August 13 | 2018

Comparing the Normalized Difference Vegetation Index with the Google Street View Measure of Vegetation to Assess Associations between Greenness, Walkability, Recreational Physical Activity, and Health in Ottawa, Canada

Paul J. Villeneuve, Renate L. Ysseldyk, Ariel Root, Sarah Ambrose, Jason DiMuzio, Neerija Kumar, Monica Shehata, Min Xi, Evan Seed, Xiaojiang Li, Mahdi Shooshtari, and Daniel Rainham.

Int. J. Environ. Res. Public Health 201815(8),1719;


The manner in which features of the built environment, such as walkability and greenness, impact participation in recreational activities and health are complex. We analyzed survey data provided by 282 Ottawa adults in 2016. The survey collected information on participation in recreational physical activities by season, and whether these activities were performed within participants’ neighbourhoods. The SF-12 instrument was used to characterize their overall mental and physical health. Measures of active living environment, and the satellite derived Normalized Difference Vegetation Index (NDVI) and Google Street View (GSV) greenness indices were assigned to participants’ residential addresses. Logistic regression and least squares regression were used to characterize associations between these measures and recreational physical activity, and self-reported health. The NDVI was not associated with participation in recreational activities in either the winter or summer, or physical or mental health. In contrast, the GSV was positively associated with participation in recreational activities during the summer. Specifically, those in the highest quartile spent, on average, 5.4 more hours weekly on recreational physical activities relative to those in the lowest quartile (p = 0.01). Active living environments were associated with increased utilitarian walking, and reduced reliance on use of motor vehicles. Our findings provide support for the hypothesis that neighbourhood greenness may play an important role in promoting participation in recreational physical activity during the summer.

August 7 | 2018

Effect of Greening Vacant Land on Mental Health of Community-Dwelling Adults  A Cluster Randomized Trial

Eugenia C. South, MD, MS; Bernadette C. Hohl, PhD; Michelle C. Kondo, PhD; John M. MacDonald, PhD; Charles C. Branas, PhD.

JAMA Network Open. 2018;1(3):e180298.doi:10.1001/jamanetworkopen.2018.0298

And Invited Commentary doi:10.1001/jamanetworkopen.2018.0299


Importance Neighborhood physical conditions have been associated with mental illness and may partially explain persistent socioeconomic disparities in the prevalence of poor mental health.

Objective To evaluate whether interventions to green vacant urban land can improve self-reported mental health.

Design, Setting, and Participants This citywide cluster randomized trial examined 442 community-dwelling sampled adults living in Philadelphia, Pennsylvania, within 110 vacant lot clusters randomly assigned to 3 study groups. Participants were followed up for 18 months preintervention and postintervention. This trial was conducted from October 1, 2011, to November 30, 2014. Data were analyzed from July 1, 2015, to April 16, 2017.

Interventions  The greening intervention involved removing trash, grading the land, planting new grass and a small number of trees, installing a low wooden perimeter fence, and performing regular monthly maintenance. The trash cleanup intervention involved removal of trash, limited grass mowing where possible, and regular monthly maintenance. The control group received no intervention.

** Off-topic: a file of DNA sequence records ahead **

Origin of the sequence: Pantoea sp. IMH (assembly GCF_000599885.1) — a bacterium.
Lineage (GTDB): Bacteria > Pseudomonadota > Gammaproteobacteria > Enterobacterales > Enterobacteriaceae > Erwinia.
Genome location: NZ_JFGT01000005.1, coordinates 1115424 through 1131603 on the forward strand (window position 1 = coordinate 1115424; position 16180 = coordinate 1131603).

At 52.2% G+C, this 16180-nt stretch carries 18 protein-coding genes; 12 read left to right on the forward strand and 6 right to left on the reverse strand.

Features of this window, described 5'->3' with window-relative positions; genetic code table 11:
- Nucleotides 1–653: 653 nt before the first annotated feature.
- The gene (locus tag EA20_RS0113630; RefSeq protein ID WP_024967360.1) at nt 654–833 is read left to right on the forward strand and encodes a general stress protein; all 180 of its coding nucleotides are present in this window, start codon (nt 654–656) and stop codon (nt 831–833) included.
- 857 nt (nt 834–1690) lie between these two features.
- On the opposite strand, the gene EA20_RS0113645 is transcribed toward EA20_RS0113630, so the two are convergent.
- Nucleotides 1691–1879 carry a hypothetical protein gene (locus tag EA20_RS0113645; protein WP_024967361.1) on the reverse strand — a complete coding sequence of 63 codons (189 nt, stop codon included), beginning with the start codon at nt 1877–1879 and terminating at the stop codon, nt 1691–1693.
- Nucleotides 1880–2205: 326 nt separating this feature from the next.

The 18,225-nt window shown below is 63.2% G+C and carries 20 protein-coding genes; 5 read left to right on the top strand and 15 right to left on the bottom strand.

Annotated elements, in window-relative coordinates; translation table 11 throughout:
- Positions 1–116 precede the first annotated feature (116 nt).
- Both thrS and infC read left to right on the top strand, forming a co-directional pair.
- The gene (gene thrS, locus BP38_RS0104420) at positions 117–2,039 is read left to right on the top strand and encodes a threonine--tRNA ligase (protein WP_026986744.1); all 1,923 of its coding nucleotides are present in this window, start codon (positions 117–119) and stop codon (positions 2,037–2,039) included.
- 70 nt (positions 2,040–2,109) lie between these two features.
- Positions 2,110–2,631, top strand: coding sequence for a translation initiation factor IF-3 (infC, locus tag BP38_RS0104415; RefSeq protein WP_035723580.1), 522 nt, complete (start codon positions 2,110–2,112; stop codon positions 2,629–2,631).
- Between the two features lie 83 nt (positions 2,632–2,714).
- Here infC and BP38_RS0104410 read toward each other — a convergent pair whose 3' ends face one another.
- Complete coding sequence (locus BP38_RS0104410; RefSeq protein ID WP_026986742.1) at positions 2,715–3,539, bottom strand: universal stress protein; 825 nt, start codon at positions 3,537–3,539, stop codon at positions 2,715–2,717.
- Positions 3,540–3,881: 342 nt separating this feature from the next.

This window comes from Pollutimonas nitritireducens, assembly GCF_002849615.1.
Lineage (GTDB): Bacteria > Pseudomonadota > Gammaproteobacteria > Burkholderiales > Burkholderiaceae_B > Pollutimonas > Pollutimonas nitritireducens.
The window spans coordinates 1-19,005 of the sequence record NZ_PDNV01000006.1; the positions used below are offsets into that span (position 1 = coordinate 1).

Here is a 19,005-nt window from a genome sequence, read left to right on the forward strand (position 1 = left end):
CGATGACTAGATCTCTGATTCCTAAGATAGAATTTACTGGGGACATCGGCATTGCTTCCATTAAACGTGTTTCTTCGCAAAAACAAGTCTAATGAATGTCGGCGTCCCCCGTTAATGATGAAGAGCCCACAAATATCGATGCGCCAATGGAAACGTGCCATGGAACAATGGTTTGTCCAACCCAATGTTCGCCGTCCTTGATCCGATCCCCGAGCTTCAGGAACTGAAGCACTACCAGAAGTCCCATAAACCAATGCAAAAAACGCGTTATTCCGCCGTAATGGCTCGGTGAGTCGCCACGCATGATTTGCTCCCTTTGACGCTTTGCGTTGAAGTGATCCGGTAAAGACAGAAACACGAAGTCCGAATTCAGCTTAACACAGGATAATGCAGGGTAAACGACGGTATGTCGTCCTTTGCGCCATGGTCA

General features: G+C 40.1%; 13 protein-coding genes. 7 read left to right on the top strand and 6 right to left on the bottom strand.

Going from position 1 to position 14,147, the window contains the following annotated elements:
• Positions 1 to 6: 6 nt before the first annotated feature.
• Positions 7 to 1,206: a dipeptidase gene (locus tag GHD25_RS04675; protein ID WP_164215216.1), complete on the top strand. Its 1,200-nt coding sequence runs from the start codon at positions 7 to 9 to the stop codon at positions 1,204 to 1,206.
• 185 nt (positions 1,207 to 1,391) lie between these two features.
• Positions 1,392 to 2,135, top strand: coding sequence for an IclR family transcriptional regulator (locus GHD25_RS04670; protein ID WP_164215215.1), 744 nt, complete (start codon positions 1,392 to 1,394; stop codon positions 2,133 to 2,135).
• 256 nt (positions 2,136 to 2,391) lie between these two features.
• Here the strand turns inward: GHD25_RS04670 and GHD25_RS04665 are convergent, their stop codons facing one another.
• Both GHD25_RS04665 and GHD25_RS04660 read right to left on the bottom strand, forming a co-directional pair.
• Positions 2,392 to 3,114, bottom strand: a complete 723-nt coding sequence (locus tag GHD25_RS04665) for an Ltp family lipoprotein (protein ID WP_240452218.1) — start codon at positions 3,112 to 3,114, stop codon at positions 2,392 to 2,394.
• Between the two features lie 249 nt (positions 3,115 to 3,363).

Main Outcomes and Measures Self-reported mental health measured by the Kessler-6 Psychological Distress Scale and the components of this scale.

Results  A total of 110 clusters containing 541 vacant lots were enrolled in the trial and randomly allocated to the following 1 of 3 study groups: the greening intervention (37 clusters [33.6%]), the trash cleanup intervention (36 clusters [32.7%]), or no intervention (37 clusters [33.6%]). Of the 442 participants, the mean (SD) age was 44.6 (15.1) years, 264 (59.7%) were female, and 194 (43.9%) had a family income less than $25 000. A total of 342 participants (77.4%) had follow-up data and were included in the analysis. Of these, 117 (34.2%) received the greening intervention, 107 (31.3%) the trash cleanup intervention, and 118 (34.5%) no intervention. Intention-to-treat analysis of the greening intervention compared with no intervention demonstrated a significant decrease in participants who were feeling depressed (−41.5%; 95% CI, −63.6% to −5.9%; P = .03) and worthless (−50.9%; 95% CI, −74.7% to −4.7%; P = .04), as well as a nonsignificant reduction in overall self-reported poor mental health (−62.8%; 95% CI, −86.2% to 0.4%; P = .051). For participants living in neighborhoods below the poverty line, the greening intervention demonstrated a significant decrease in feeling depressed (−68.7%; 95% CI, −86.5% to −27.5%; P = .007). Intention-to-treat analysis of those living near the trash cleanup intervention compared with no intervention showed no significant changes in self-reported poor mental health.

Conclusions and Relevance Among community-dwelling adults, self-reported feelings of depression and worthlessness were significantly decreased, and self-reported poor mental health was nonsignificantly reduced for those living near greened vacant land. The treatment of blighted physical environments, particularly in resource-limited urban settings, can be an important treatment for mental health problems alongside other patient-level treatments.

July 30 | 2018

Associations between Living Near Water and Risk of Mortality among Urban Canadians.